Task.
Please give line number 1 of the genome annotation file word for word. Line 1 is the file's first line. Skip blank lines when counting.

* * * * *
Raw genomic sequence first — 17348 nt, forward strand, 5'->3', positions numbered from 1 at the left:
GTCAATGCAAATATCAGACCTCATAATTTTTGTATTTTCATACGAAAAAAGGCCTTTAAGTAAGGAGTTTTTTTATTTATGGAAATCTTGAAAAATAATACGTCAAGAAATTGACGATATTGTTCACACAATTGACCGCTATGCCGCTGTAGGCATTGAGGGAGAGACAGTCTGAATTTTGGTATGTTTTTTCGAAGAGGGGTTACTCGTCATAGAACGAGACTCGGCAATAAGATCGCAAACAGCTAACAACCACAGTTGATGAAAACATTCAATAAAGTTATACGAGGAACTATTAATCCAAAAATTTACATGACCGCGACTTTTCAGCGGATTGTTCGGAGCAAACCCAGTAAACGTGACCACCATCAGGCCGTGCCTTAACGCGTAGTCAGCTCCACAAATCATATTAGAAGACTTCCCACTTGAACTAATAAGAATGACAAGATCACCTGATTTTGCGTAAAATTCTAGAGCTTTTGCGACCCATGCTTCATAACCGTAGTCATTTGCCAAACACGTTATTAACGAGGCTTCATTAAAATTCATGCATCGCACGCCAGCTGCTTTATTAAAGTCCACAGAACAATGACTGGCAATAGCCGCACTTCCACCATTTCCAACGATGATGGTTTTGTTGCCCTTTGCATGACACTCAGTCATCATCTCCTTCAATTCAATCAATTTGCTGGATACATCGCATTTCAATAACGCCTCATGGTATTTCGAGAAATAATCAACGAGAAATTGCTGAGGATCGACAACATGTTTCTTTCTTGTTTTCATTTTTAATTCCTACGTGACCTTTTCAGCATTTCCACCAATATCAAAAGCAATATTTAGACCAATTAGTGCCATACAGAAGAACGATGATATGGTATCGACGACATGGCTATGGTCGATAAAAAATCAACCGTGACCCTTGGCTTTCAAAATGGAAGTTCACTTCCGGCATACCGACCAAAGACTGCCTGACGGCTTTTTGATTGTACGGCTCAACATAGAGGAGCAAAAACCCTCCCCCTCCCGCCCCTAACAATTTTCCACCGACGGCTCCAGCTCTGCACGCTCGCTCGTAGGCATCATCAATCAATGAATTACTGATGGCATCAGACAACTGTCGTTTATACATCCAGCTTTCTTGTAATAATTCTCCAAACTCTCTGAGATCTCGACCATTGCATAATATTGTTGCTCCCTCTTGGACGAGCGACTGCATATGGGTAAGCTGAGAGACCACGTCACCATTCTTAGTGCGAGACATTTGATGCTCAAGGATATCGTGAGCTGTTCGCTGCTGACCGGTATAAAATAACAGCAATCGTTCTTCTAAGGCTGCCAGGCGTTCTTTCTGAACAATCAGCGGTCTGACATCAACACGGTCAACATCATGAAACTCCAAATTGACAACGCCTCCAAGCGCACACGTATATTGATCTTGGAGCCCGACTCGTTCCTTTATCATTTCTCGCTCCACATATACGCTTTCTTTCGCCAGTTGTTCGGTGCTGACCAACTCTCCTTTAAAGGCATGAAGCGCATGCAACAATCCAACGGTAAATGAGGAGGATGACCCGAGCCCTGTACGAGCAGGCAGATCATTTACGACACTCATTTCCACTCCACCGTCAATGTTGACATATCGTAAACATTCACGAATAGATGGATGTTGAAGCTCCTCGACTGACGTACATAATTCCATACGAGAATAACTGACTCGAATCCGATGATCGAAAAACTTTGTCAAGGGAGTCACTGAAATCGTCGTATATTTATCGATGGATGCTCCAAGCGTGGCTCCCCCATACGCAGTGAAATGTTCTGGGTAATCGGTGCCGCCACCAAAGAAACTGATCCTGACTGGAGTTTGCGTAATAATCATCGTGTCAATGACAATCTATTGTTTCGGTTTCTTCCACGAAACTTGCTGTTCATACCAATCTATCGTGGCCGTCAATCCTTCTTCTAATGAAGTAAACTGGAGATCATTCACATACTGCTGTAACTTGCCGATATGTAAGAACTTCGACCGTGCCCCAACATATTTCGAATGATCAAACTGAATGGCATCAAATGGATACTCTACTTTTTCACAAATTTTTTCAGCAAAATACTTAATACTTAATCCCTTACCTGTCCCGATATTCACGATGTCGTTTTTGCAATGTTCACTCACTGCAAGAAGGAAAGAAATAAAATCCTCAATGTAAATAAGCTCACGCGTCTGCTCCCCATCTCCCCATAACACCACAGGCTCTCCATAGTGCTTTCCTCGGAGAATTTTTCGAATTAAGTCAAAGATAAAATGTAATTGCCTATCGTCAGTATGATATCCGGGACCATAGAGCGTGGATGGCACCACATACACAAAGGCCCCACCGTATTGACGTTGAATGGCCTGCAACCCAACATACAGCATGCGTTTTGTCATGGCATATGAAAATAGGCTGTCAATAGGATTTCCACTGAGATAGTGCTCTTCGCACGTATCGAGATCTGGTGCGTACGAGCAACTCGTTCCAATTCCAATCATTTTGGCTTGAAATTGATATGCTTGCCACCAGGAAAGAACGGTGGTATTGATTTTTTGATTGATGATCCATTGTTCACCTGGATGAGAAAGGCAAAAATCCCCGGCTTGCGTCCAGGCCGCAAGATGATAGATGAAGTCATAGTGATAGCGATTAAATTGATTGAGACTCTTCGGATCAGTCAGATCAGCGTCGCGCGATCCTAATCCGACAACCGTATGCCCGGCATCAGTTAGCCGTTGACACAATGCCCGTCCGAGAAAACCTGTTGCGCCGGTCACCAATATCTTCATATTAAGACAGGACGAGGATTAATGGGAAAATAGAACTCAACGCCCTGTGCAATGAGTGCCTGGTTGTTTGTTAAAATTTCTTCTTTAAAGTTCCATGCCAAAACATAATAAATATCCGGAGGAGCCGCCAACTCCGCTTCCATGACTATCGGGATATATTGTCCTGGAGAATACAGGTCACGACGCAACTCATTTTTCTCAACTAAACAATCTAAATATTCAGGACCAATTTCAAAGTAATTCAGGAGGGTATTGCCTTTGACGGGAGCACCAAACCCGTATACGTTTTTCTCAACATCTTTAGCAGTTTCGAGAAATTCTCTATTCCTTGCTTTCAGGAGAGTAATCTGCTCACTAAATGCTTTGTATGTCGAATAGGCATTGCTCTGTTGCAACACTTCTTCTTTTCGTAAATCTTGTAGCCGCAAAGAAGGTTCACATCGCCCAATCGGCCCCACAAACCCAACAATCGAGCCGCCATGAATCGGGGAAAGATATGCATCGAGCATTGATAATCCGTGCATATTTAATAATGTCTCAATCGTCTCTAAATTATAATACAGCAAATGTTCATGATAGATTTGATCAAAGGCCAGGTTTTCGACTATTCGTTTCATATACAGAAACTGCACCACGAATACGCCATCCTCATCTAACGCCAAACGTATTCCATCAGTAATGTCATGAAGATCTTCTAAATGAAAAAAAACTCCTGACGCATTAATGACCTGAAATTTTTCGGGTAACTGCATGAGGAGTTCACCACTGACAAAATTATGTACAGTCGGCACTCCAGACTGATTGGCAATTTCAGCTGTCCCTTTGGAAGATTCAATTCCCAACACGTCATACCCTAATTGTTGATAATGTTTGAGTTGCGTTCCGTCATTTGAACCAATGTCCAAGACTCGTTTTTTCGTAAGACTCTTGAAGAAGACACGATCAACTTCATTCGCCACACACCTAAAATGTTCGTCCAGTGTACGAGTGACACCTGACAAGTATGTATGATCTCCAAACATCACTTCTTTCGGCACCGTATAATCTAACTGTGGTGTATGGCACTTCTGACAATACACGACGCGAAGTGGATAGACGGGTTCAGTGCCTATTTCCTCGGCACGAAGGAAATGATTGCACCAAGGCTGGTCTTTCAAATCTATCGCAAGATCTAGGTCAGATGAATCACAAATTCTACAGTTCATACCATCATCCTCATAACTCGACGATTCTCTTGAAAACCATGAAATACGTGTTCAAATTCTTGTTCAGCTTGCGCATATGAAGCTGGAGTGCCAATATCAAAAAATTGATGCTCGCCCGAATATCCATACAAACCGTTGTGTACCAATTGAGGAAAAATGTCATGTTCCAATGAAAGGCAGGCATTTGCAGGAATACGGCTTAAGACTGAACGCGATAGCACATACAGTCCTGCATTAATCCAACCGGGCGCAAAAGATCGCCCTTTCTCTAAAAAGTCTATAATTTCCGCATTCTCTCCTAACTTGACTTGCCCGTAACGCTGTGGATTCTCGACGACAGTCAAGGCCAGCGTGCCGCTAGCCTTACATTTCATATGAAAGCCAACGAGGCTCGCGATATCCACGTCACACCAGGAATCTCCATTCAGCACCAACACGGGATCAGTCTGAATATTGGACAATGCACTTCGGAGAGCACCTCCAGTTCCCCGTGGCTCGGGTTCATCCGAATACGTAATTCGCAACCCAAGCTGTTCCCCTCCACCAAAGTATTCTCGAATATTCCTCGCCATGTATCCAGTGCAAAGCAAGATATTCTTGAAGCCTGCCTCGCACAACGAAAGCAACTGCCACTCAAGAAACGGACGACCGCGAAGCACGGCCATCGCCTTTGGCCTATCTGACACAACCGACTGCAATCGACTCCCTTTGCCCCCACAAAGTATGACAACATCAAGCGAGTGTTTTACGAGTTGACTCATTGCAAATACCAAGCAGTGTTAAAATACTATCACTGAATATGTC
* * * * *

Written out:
Raw genomic sequence first — 17348 nt, forward strand, 5'->3', positions numbered from 1 at the left: